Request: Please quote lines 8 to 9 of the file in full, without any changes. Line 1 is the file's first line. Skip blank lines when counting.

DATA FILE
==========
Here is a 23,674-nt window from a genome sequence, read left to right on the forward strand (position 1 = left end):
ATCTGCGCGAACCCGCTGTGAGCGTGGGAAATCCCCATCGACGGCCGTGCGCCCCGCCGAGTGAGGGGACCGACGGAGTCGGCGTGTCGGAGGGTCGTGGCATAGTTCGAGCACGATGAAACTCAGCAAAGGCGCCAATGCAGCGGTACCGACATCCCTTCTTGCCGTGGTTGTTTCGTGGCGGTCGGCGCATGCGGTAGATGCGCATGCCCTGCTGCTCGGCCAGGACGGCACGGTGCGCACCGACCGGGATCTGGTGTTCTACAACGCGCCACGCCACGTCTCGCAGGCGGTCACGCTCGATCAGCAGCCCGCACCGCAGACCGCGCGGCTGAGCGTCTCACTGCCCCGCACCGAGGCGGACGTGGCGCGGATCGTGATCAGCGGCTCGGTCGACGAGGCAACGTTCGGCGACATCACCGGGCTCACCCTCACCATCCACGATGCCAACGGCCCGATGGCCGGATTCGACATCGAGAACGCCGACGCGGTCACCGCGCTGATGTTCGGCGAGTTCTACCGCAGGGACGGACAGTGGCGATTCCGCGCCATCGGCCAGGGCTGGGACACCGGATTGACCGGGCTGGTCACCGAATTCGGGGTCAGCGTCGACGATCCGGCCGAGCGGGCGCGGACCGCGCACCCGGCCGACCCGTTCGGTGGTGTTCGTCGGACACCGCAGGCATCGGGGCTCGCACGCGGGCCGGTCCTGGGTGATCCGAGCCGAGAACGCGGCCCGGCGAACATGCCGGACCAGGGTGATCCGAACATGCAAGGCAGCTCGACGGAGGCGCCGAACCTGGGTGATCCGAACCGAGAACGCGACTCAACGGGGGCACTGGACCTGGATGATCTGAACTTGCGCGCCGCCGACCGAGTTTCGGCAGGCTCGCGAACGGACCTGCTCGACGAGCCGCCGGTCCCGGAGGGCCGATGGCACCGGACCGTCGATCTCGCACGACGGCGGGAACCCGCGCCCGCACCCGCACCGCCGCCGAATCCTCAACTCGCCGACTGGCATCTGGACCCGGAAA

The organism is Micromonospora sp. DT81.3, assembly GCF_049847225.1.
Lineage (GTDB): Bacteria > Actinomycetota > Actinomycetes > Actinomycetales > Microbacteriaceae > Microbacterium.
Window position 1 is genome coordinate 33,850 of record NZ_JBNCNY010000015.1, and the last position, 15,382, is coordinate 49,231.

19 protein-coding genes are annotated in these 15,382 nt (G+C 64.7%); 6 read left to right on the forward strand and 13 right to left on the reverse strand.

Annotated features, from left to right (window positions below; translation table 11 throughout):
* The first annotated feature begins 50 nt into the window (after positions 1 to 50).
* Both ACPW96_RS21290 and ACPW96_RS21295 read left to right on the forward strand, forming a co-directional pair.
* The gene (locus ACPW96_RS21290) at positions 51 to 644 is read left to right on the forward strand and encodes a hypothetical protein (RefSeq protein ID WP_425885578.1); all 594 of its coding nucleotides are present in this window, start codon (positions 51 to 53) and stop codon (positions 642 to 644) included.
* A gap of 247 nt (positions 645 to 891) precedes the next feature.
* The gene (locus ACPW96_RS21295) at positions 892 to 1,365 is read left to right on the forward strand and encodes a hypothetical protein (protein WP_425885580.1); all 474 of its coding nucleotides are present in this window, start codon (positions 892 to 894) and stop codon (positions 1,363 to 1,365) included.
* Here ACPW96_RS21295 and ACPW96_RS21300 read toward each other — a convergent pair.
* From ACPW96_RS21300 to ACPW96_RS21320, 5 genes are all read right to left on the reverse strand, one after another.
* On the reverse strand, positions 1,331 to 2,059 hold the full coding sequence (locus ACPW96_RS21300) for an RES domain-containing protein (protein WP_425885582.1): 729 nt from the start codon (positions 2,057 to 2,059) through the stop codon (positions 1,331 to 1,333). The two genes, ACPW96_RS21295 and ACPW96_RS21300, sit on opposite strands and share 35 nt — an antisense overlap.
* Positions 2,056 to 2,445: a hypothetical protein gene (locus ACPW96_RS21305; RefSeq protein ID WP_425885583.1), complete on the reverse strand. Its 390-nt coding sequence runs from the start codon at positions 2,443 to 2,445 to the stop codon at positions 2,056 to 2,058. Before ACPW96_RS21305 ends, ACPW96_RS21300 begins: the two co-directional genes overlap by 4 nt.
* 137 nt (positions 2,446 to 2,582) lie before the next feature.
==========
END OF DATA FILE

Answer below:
* The first annotated feature begins 50 nt into the window (after positions 1 to 50).
* Both ACPW96_RS21290 and ACPW96_RS21295 read left to right on the forward strand, forming a co-directional pair.